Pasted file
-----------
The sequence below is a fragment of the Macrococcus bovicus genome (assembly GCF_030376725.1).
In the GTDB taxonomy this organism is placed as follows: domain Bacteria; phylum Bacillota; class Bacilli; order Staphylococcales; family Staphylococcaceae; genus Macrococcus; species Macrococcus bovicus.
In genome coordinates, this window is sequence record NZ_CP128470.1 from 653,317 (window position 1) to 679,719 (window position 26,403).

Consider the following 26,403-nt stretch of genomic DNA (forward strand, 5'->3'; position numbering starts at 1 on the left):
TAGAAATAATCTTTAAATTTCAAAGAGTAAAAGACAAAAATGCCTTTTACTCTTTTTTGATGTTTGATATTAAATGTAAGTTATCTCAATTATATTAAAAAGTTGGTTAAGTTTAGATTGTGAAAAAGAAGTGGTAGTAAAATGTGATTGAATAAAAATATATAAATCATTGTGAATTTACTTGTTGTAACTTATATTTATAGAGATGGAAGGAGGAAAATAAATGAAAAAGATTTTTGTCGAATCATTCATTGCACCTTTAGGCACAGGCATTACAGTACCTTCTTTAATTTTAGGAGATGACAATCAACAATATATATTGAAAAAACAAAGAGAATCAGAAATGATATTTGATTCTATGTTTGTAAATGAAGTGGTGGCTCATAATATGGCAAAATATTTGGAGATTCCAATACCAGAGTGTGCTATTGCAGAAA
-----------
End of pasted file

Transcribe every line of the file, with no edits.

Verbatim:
The sequence below is a fragment of the Macrococcus bovicus genome (assembly GCF_030376725.1).
In the GTDB taxonomy this organism is placed as follows: domain Bacteria; phylum Bacillota; class Bacilli; order Staphylococcales; family Staphylococcaceae; genus Macrococcus; species Macrococcus bovicus.
In genome coordinates, this window is sequence record NZ_CP128470.1 from 653,317 (window position 1) to 679,719 (window position 26,403).

Consider the following 26,403-nt stretch of genomic DNA (forward strand, 5'->3'; position numbering starts at 1 on the left):
TAGAAATAATCTTTAAATTTCAAAGAGTAAAAGACAAAAATGCCTTTTACTCTTTTTTGATGTTTGATATTAAATGTAAGTTATCTCAATTATATTAAAAAGTTGGTTAAGTTTAGATTGTGAAAAAGAAGTGGTAGTAAAATGTGATTGAATAAAAATATATAAATCATTGTGAATTTACTTGTTGTAACTTATATTTATAGAGATGGAAGGAGGAAAATAAATGAAAAAGATTTTTGTCGAATCATTCATTGCACCTTTAGGCACAGGCATTACAGTACCTTCTTTAATTTTAGGAGATGACAATCAACAATATATATTGAAAAAACAAAGAGAATCAGAAATGATATTTGATTCTATGTTTGTAAATGAAGTGGTGGCTCATAATATGGCAAAATATTTGGAGATTCCAATACCAGAGTGTGCTATTGCAGAAA